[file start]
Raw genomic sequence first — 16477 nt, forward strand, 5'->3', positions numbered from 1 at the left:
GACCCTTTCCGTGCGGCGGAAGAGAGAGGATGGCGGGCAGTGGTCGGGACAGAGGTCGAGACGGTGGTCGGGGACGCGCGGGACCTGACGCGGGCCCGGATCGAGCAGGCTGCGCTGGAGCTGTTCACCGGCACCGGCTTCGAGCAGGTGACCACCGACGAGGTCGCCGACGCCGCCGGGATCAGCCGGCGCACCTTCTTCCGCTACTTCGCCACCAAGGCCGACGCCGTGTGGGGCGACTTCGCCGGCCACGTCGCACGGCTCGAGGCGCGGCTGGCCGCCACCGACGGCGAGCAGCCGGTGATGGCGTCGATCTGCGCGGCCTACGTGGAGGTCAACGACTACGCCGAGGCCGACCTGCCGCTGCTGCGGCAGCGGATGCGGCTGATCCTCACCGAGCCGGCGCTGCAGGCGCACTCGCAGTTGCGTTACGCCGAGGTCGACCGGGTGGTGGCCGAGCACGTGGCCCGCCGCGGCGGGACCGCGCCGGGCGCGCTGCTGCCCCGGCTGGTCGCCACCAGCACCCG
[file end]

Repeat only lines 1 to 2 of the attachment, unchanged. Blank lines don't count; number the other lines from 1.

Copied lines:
Raw genomic sequence first — 16477 nt, forward strand, 5'->3', positions numbered from 1 at the left:
GACCCTTTCCGTGCGGCGGAAGAGAGAGGATGGCGGGCAGTGGTCGGGACAGAGGTCGAGACGGTGGTCGGGGACGCGCGGGACCTGACGCGGGCCCGGATCGAGCAGGCTGCGCTGGAGCTGTTCACCGGCACCGGCTTCGAGCAGGTGACCACCGACGAGGTCGCCGACGCCGCCGGGATCAGCCGGCGCACCTTCTTCCGCTACTTCGCCACCAAGGCCGACGCCGTGTGGGGCGACTTCGCCGGCCACGTCGCACGGCTCGAGGCGCGGCTGGCCGCCACCGACGGCGAGCAGCCGGTGATGGCGTCGATCTGCGCGGCCTACGTGGAGGTCAACGACTACGCCGAGGCCGACCTGCCGCTGCTGCGGCAGCGGATGCGGCTGATCCTCACCGAGCCGGCGCTGCAGGCGCACTCGCAGTTGCGTTACGCCGAGGTCGACCGGGTGGTGGCCGAGCACGTGGCCCGCCGCGGCGGGACCGCGCCGGGCGCGCTGCTGCCCCGGCTGGTCGCCACCAGCACCCG